What the state — any state — cannot do is say that I cannot perform weddings within my church. They may choose not to recognize them — requiring an additional state certification procedure, for example. But they have no right to say my religion cannot recognize them. I haven’t pursued any additional licensing, but I can say that I’d never sign any document that explicitly forbade me from performing same-sex marriages; any such requirement would be a patently unconstitutional violation of the separation of church and state. Again, the state can say it won’t acknowledge them, but it cannot say I can’t perform them.

Of course, this brings up the whole issue of the so-called “civil disobedience” being practiced by the mayor of New Paltz, Jason West, as well as San Francisco mayor Gavin Newsom, among others. I am far from a legal scholar (though I play one on TV), but in at least the San Francisco case, calling it “civil disobedience” is pushing the definition a bit — my understanding is that Newsom’s legal team reached the determination that prohibiting same-sex marriages was, in fact, illegal under the California constitution. Now, he may be working on shaky legal ground (or even Bush-style “Here’s the conclusion, now find me the evidence” coercion), but as the California Supreme Court had not ruled on the issue, it was hardly a closed case. I haven’t read the California constitution — or the New York constitution — so I can’t argue the case on its merits. But so far, it would appear that both of these issues are resolving themselves within the court system — rationally in California’s case, less so in New York’s. And with this latest tactic, New York’s credibility — at least with regard to this particular D.A., Donald A. Williams — is dropping quite a few notches.

I’m reminded of a phrase I’ve heard repeatedly (though, thankfully, not recently), usually uttered by devout adherents of a particular religious group: “I’ll pray for you.” Oh, I’m not talking about the perfectly innocent good wishes for a speedy illness recovery or anything along those lines — while I may not believe that prayers will do me a whit of good, they won’t hurt either. Such sentiments are offered only in the sincere desire to offer whatever aid may be possible. No, I’m talking about the dogmatic insistence that my soul is on the fast track to hell, and your intervention may be the only thing that saves me from eternal damnation (yeah, I know, I’m a little shaky on the pronoun antecedents here, but it just sounds better this way).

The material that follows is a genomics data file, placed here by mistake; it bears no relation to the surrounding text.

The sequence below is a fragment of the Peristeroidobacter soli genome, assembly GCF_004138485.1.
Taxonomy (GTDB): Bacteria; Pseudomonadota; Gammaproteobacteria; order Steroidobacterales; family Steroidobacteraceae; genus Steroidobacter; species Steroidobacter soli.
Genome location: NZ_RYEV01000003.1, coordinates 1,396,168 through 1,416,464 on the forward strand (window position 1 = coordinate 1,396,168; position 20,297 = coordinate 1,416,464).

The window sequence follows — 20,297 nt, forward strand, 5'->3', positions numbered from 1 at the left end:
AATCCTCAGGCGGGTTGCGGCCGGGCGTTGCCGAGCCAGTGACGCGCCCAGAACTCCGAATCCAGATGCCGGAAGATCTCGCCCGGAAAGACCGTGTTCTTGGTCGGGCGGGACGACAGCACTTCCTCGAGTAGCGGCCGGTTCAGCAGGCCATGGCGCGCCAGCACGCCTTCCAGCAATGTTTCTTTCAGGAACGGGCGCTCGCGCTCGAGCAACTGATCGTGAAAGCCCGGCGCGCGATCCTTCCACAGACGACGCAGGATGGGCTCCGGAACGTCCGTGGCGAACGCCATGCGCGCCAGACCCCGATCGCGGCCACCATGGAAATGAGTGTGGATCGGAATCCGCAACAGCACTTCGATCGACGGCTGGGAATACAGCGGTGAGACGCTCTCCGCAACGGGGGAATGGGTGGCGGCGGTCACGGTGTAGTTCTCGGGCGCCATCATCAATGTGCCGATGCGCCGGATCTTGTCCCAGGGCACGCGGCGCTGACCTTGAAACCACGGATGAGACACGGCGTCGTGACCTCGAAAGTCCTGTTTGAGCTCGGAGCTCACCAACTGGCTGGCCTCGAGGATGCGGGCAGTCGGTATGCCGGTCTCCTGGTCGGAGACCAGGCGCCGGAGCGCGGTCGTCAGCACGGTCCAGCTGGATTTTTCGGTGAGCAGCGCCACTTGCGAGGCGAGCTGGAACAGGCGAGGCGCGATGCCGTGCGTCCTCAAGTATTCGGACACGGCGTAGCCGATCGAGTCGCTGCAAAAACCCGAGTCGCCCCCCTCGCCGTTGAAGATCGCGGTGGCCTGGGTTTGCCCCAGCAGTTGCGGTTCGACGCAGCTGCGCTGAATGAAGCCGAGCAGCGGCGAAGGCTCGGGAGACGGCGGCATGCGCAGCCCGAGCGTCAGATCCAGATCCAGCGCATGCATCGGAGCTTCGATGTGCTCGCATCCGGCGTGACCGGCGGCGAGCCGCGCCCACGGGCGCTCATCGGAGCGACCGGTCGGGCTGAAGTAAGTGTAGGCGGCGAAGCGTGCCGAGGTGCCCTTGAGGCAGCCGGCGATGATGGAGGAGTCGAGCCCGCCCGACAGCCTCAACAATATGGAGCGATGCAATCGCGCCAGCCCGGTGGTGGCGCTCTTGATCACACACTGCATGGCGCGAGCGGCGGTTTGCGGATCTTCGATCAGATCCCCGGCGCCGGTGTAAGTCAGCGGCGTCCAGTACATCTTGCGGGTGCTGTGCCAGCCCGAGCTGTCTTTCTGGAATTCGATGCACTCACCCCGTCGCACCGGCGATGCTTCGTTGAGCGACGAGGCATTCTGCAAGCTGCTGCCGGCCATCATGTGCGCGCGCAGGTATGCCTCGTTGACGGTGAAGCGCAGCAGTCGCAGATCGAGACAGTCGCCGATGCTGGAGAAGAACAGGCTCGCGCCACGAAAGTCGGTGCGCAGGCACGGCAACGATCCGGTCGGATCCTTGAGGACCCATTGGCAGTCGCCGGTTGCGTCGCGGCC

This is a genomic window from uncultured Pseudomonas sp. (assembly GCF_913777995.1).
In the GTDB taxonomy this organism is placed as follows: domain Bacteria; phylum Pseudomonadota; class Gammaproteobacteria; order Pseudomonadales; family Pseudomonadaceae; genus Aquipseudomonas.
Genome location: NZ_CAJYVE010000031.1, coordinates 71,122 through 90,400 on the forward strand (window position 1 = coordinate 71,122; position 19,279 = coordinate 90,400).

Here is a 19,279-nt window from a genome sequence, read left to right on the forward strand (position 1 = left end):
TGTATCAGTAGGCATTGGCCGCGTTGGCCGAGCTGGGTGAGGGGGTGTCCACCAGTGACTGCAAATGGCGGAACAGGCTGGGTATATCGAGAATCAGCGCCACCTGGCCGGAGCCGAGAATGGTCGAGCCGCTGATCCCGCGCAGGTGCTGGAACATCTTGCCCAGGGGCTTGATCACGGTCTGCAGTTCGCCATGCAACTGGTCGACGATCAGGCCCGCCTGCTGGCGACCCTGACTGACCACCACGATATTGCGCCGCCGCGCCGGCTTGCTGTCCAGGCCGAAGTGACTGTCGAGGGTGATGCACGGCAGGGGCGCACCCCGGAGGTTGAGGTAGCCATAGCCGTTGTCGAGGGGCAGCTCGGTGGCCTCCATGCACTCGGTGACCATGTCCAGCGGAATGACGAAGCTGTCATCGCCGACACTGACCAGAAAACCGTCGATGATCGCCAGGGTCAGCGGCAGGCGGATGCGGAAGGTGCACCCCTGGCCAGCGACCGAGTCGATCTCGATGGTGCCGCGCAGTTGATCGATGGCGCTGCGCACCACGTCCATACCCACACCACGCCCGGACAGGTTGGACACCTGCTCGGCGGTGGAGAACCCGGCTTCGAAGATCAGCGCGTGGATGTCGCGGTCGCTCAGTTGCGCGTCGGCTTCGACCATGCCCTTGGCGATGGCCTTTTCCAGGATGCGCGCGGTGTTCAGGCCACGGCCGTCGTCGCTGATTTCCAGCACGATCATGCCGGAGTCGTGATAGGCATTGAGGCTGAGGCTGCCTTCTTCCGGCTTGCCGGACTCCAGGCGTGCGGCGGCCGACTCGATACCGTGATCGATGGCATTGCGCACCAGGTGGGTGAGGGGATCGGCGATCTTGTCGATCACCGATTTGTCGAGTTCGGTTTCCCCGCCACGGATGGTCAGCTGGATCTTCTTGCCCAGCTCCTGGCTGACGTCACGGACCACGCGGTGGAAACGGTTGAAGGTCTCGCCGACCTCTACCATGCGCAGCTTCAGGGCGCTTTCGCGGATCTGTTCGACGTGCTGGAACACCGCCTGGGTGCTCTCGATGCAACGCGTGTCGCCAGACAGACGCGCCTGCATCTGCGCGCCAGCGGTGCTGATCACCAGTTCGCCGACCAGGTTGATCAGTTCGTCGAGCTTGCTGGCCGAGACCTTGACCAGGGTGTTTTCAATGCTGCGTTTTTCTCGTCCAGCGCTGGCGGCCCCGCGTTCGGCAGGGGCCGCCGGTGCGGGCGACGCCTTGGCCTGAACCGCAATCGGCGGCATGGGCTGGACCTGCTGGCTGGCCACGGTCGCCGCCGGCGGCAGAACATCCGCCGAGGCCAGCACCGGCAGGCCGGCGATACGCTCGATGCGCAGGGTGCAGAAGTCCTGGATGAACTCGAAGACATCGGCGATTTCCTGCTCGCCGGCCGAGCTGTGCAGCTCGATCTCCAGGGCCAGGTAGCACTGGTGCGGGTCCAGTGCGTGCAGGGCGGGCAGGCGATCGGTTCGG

In other words, my religion — or lack thereof — is wrong, and your religion is right.

It’s one thing to follow a particular religious belief because you believe it’s the best path toward personal achievement, enlightenment, “salvation,” what have you. And there’s nothing wrong with trying to convince others to join that belief (annoying, maybe, but not wrong). But when you start claiming that not only is your chosen path the best one, but it’s the only one, then I’m sorry, but I won’t be taking you the least bit seriously from here on out. Whether or not you realize it, you’re a religious bigot. The Middle East doesn’t have a monopoly on ’em.

You’re perfectly allowed to maintain your bigotry, and to express it. But don’t ever think the Constitution of the United States gives you the authority to impose that bigotry on the rest of us.

I take a great deal of comfort in the knowledge that, in twenty years or so, the anti-gay marriage crowd — or, more specifically, the anti-gay civil rights segment of that crowd — will be viewed in the same light as the segregationists of old. When you’re choosing sides on this issue, make sure you’ll be comfortable with that assessment a generation from now.